Men, women and children are trafficked within their own countries and across international borders. According to charity Stop The Traffik, the practice affects every continent and every country - that most definitely includes the UK.
According to Equality Now, 20.9 million adults and children are bought and sold worldwide into commercial sexual servitude, forced labor and bonded labor and trafficking women and children for sexual exploitation is the fastest growing criminal enterprise in the world.
They say women and girls make up 98% of victims of trafficking for sexual exploitation.
According to Women's Aid, stalking is one of the most common types of abuse.
Government figures support the claim, showing around one in 25 women aged 16-59 are a victim of stalking every year.
Recently, police said the number of women being stalked is growing due to the internet.
A source said to the Express: ""The prevalence and popularity of social networking sites means that stalking can be done at the touch of a button, rather than the old style of stalking, which involved waiting at someone's house and following them wherever they went."
On 14 April 2014, 276 School girls were kidnapped from the Chibok Government Secondary School by Boko Haram terrorists in Nigeria.
The world was outraged by the kidnappings - initially at least - with high profile people such as Michelle Obama and Malala Yousafzai showing their support for the #BringBackOurGirls champaign.
But the media interest has all but disappeared, despite the fact that approximately 230 of the girls are still missing.
As Yousafzai said last month: "These young women risked everything to get an education that most of us take for granted. I will not forget my sisters. We cannot forget them.
"We must demand their freedom until they are reunited with the families and back in school, getting the education they so desperately desire."
Reports suggest the conviction rate for rape is criminally low. Estimates suggest 12,000 men and 85,000 women on average are raped in England and Wales every year, but only 1,070 rapists are convicted of their crime.
An average of just 15,670 rapes are reported to the police each year.
Until something is done to eradicate the culture of victim-blaming in the UK, this is unlikely to change.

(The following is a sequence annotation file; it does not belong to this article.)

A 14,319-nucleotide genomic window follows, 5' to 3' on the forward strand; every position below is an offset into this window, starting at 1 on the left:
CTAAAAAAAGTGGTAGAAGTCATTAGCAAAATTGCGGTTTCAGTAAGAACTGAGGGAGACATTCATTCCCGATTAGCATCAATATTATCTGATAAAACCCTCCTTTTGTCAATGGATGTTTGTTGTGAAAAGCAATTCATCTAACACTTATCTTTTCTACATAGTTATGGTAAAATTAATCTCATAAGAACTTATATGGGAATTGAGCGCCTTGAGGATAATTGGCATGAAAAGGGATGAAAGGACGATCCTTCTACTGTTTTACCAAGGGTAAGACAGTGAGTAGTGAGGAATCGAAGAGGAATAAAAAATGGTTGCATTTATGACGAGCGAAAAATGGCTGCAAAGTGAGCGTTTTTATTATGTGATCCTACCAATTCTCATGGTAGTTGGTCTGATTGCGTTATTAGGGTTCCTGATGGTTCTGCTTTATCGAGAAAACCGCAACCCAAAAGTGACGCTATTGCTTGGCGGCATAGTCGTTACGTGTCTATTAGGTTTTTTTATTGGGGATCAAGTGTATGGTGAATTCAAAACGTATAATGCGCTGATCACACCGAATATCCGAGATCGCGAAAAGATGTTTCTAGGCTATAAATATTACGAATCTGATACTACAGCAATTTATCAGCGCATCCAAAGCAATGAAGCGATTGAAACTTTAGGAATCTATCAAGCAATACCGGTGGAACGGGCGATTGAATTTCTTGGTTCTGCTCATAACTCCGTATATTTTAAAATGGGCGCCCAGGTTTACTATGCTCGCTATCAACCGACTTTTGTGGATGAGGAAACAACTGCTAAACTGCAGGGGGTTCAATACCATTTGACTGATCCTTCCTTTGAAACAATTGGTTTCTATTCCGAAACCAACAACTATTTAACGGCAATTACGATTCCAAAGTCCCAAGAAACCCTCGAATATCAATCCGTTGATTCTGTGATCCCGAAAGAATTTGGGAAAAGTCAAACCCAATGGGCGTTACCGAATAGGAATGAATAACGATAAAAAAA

In the UK, 77% of MPs are men. The House of Commons is made up of 502 men and 148 women.
The imbalance in other parts of the world is even more shocking, so it's not surprising that women's issues so often fail to be the priority.
The 50:50 parliament campaign aims to address the problem in the UK - if women are to be taken seriously, we need more women in the positions that matter the most.
Women now make up 47% of the UK workforce, but figures from 2014 show that for every pound a man makes, a woman will only earn 80p.
Currently, the average British woman earns £2.53 less than the average British man per hour.
Unfortunately, it's a similar story in America.
In 2014 the #GamerGate furore confirmed that online trolling is becoming a huge problem for women.
Female game developer Brianna Wu fled her home after receiving rape and death threats online. Developer Zoe Quinn also received graphic threats before details of her home address were posted on social media.
The threats made over #GamerGate almost certainly echo the threats female journalists, authors and campaigners faced the previous year.
We cannot assume that trolling has nothing to do with us because it happens to "other women."
Each and every topic in this list is about silencing and intimidating women into not having a voice - and that affects every child and woman in the world.
HuffPost UK Lifestyle are running a month-long campaign during March called All Women Everywhere, championing women from all walks of life. If you would like to contribute, please email us here.